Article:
The Humility Coping Circle

In this blog we often argue that people have difficulty coping with stress because they make their problems all about them. Sounds contradictory, doesn’t it? If you’re all tied up in knots because of some obstacle life has thrown in your way, isn’t your problem all about you? After all, you’re the one feeling the stress.

Lexi is at work and gets a call from her supervisor. “Lexi, I’ve made a decision on assigning primary responsibility for that project you’ve started working on. I’ve decided to go with Carl. He has more experience in this area and I think he’s the one who should carry the ball.”

Lexi was hoping she would get the nod, not Carl. She’s devasted, angry, anxious – a whole array of emotions flood her. “Dammit! Why Carl? Why not me? Am I on the way out? Don’t they value me around here? This depresses the hell out of me. I’ve been good to this company. What a lousy thing to do to me. God, this is just awful.”

Me, me, me. I, I, I. Lexi forms her pity parade because she has been wronged. She talks and thinks her way into becoming an emotional cripple. To say she is not coping well would be quite the understatement.

What’s missing here? What does Lexi need to help her deal better with the stress of the rejection? A little dose of humility certainly wouldn’t hurt.

Why would humility be an important part of coping effectively with stress? The answer is simple: Psychologically, humility involves much more than simply admitting your mistakes and weaknesses; much more than not allowing yourself to be an egotistical braggart when you do well. Yes, such actions are a helpful part of coping, but they serve you best when you allow the humility coping circle to play to completion.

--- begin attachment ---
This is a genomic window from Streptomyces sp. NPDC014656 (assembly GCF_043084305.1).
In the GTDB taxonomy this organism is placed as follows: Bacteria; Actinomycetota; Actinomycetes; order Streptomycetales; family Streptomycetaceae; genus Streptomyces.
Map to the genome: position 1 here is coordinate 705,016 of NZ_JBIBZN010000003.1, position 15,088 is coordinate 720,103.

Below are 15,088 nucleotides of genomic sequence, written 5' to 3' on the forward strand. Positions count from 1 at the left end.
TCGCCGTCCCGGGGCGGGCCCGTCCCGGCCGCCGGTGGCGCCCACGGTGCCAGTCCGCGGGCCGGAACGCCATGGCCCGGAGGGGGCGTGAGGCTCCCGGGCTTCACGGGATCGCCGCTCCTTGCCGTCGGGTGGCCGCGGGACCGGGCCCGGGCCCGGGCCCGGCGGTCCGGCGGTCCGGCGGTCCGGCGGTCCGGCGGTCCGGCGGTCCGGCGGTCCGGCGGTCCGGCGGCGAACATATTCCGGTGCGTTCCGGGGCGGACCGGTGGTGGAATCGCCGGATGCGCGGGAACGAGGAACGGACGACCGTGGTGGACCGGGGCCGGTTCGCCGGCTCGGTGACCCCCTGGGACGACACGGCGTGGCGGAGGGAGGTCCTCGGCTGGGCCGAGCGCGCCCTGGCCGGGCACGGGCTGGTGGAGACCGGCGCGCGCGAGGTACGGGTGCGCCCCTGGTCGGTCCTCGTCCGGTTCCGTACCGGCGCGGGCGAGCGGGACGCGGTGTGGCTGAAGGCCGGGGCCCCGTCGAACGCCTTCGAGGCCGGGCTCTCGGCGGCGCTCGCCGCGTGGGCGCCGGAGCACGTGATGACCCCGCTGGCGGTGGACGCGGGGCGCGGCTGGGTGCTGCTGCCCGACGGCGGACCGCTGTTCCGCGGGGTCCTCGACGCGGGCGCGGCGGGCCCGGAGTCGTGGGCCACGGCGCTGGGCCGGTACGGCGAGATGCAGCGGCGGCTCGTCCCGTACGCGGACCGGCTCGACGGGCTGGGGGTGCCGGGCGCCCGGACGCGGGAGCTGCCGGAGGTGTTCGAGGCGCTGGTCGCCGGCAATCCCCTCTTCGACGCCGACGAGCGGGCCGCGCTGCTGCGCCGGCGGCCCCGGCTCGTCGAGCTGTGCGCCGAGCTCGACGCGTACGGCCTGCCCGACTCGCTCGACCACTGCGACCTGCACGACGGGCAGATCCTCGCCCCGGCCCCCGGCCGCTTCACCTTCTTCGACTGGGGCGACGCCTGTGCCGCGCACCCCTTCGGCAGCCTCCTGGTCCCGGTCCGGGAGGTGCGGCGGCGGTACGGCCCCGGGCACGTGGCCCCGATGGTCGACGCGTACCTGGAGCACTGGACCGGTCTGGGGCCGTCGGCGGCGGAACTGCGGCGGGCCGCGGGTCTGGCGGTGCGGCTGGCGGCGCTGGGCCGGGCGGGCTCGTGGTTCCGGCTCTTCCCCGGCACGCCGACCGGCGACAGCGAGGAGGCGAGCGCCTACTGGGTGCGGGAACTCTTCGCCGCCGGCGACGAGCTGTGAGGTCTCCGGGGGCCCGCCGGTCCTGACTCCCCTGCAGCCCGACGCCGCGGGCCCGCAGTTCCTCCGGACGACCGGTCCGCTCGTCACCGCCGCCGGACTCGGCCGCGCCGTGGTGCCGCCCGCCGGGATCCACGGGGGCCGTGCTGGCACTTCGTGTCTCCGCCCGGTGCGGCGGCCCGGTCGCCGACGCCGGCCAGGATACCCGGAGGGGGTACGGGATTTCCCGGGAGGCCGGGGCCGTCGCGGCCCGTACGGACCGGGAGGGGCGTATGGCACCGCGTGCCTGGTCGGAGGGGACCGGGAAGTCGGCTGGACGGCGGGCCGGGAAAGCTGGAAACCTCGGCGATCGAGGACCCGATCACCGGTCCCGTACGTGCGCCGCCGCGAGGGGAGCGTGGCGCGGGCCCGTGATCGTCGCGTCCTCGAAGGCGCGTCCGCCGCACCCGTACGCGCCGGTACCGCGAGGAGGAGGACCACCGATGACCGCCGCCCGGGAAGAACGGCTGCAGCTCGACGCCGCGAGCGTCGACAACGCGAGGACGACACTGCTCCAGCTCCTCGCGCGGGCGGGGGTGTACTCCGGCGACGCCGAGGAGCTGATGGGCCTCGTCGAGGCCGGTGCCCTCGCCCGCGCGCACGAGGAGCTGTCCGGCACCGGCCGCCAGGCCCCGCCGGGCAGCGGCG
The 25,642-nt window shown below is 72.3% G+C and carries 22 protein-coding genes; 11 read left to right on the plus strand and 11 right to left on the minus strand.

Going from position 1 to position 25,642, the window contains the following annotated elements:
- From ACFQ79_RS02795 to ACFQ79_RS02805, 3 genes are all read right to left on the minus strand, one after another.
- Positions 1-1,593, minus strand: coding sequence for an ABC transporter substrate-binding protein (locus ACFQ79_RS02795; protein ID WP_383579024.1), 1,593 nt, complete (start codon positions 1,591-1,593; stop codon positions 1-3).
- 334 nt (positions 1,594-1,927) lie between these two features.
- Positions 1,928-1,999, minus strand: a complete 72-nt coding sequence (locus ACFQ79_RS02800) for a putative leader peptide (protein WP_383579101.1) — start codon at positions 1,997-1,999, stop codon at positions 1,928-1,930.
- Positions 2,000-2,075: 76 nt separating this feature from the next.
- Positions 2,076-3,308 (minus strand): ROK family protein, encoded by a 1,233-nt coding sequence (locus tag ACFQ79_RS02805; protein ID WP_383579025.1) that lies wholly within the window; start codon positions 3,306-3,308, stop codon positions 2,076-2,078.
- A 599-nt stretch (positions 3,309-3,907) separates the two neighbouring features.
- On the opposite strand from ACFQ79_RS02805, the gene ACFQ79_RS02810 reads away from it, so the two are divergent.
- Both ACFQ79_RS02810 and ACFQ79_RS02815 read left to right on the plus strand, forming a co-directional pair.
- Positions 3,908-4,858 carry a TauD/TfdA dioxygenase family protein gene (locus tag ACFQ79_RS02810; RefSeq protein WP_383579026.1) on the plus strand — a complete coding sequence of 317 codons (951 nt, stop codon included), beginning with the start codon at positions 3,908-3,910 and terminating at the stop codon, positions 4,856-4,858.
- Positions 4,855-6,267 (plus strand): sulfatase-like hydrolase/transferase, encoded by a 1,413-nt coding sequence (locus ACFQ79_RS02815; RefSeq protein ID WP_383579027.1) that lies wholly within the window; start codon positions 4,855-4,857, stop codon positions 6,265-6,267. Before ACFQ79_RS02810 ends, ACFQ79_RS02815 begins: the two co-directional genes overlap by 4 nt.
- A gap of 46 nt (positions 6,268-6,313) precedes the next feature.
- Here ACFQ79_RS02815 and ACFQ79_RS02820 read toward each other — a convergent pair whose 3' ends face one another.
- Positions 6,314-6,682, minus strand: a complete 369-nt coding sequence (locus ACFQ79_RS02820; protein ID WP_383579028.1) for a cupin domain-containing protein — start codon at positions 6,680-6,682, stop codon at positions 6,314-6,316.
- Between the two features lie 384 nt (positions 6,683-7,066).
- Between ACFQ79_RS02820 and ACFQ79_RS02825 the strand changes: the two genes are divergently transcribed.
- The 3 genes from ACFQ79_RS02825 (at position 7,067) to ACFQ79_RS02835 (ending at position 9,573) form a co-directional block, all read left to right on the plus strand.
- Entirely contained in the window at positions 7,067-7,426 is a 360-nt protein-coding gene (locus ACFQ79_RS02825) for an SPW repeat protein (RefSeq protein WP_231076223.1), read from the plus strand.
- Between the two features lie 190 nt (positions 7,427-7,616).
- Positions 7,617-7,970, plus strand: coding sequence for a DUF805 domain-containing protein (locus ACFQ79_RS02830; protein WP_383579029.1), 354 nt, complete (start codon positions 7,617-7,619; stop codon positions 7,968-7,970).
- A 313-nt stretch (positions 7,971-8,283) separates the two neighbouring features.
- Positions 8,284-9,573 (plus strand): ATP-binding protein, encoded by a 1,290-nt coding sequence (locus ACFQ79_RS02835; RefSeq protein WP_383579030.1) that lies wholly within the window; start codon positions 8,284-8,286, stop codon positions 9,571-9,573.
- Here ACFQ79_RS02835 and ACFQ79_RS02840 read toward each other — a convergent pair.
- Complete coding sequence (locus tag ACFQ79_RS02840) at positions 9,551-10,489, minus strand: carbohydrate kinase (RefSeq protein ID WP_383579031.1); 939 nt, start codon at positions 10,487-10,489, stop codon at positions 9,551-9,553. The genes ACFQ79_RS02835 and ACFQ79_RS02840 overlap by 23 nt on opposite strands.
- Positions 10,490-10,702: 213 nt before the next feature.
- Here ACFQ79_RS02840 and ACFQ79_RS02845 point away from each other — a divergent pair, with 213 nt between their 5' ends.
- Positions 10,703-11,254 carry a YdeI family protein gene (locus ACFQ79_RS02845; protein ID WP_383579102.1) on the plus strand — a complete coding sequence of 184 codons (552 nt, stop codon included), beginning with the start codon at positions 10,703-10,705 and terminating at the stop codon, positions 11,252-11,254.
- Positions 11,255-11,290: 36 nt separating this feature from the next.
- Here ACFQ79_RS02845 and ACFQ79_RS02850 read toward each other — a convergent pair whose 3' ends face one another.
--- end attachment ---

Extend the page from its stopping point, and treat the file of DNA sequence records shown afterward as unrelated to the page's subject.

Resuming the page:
What exactly is the humility coping circle? Imagine five actions placed around a circle. At the top, the first position, “Humility,” encourages you to admit that you should not be the primary ingredient in your life recipe; life is not all about you; there are always others involved. Moving around the circle, the second position is “Freedom.” Humility releases you from your pity parade and gives you a sense of freedom – an optimistic spirit – that is uplifting. Continuing around the circle, the third position is “Sharing.” Strengthened with your new-found positivity, you will be more likely to share yourself with others who are also fighting stress in their lives. You move to the fourth position, “Communication.” Sharing your struggles with others not only requires you to talk to them, but also to listen to and learn from them. Doing so plants the seeds of empathy in your mind.

That brings us to the fifth and final position, and actions that close the circle: Talking to, listening to, and learning from others will inevitably show you the essence of effective human interaction: “Optimistic Empathy.”

The circle is now complete. You begin with reducing a focus on yourself as the center of it all, and end with an empathetic understanding of others who are wrestling with life challenges just as you are. But now, released from the prison of self-absorbed ego, you are able reach out to help others because you understand their plight. Purged of considering yourself special and deserving of pity, you cope with your stressors by helping others with their difficulties. And you also enjoy the benefits because you are participating in the fullness of the human experience.

The true human beauty of empathy is that both the giver (you) and the taker (the other) reap the psychological benefits. There is no more effective therapy than empathetic service to others. Whatever your plight, you are not alone in your difficulties. As you travel the road to finding personal satisfaction, the best way to have coping strength emerge is to make sure you leave no one behind.

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